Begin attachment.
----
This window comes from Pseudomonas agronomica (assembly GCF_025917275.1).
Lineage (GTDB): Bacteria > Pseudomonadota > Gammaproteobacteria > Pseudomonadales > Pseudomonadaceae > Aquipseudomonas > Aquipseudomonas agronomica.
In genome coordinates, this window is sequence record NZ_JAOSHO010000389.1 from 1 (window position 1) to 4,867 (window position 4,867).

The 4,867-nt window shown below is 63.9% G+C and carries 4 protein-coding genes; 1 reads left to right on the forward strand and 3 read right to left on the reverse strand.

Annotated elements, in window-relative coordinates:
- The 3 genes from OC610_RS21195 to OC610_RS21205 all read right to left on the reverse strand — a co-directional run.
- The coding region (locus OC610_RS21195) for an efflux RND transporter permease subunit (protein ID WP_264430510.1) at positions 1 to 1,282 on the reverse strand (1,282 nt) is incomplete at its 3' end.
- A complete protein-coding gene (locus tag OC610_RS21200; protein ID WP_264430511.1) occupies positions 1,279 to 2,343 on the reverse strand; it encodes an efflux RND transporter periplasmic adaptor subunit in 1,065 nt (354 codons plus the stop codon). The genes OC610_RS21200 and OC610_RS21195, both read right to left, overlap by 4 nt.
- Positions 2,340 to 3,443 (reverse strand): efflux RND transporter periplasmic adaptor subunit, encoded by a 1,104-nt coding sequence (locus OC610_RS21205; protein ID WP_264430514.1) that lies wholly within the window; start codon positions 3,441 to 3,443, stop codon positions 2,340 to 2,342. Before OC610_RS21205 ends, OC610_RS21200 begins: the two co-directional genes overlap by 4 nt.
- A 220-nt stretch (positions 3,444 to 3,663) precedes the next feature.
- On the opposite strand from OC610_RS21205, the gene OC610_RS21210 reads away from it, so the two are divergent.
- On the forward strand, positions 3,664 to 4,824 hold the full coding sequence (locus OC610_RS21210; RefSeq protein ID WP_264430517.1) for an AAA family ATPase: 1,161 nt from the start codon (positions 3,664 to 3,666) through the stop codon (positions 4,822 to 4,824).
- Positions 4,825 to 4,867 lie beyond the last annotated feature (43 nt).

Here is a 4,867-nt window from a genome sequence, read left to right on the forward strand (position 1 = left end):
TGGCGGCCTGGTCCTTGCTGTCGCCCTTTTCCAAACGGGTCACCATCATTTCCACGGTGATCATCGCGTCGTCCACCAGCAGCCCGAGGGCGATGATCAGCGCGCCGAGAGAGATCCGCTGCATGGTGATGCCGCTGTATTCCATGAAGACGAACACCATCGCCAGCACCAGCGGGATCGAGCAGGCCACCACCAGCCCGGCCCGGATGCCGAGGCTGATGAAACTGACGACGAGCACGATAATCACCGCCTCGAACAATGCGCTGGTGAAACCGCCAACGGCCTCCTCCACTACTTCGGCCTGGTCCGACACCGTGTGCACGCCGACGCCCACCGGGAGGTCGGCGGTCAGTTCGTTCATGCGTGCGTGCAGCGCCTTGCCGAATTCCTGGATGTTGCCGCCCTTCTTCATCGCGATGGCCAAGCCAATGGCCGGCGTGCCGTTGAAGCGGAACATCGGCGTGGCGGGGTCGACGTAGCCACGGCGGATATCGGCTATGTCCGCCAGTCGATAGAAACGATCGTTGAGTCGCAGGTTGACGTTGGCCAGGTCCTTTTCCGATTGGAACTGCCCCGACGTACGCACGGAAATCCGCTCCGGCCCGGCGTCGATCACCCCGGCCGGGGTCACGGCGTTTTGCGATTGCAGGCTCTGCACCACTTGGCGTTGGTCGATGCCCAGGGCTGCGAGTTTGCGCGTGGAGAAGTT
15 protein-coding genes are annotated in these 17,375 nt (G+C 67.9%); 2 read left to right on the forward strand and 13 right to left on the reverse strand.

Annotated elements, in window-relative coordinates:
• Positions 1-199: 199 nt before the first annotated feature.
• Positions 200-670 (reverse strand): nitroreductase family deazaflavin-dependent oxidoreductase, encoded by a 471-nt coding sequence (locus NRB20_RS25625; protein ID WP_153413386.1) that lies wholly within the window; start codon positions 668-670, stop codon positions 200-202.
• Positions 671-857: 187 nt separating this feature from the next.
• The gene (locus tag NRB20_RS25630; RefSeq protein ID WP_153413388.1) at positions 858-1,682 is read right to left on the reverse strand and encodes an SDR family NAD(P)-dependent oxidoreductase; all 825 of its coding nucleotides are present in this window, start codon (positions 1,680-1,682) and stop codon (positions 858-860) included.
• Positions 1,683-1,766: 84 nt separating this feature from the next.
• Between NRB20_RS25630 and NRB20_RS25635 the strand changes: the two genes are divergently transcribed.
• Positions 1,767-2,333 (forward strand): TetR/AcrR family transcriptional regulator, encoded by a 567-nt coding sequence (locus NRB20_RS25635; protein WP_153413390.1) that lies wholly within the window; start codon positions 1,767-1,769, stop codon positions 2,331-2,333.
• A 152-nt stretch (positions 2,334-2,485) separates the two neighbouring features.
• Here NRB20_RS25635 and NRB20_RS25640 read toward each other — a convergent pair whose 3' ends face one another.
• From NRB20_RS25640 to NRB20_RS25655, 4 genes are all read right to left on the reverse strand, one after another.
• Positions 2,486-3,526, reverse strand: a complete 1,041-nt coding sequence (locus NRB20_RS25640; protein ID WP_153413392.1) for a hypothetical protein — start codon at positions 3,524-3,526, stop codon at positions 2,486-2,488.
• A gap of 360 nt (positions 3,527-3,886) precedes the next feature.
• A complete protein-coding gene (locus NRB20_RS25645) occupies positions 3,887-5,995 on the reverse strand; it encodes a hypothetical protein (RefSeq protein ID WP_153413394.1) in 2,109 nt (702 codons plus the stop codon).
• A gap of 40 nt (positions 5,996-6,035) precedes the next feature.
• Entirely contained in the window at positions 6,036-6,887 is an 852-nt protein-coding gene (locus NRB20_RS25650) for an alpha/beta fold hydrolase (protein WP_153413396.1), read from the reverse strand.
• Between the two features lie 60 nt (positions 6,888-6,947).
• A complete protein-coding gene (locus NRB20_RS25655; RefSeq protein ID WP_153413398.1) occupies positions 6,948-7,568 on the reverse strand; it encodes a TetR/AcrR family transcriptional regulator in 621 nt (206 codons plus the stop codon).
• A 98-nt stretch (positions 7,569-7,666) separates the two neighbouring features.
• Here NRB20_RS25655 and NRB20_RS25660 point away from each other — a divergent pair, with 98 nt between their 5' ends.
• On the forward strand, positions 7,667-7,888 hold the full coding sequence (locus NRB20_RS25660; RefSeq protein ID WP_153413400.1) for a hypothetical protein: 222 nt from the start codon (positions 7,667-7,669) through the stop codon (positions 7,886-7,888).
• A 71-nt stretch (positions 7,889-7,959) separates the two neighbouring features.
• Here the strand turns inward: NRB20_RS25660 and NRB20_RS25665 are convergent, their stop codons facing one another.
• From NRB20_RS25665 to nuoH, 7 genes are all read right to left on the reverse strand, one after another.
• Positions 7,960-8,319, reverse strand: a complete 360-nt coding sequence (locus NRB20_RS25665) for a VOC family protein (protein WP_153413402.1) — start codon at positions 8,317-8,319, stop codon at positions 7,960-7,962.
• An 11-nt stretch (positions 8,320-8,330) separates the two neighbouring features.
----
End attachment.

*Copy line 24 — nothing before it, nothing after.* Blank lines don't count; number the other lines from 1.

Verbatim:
• Positions 1,767-2,333 (forward strand): TetR/AcrR family transcriptional regulator, encoded by a 567-nt coding sequence (locus NRB20_RS25635; protein WP_153413390.1) that lies wholly within the window; start codon positions 1,767-1,769, stop codon positions 2,331-2,333.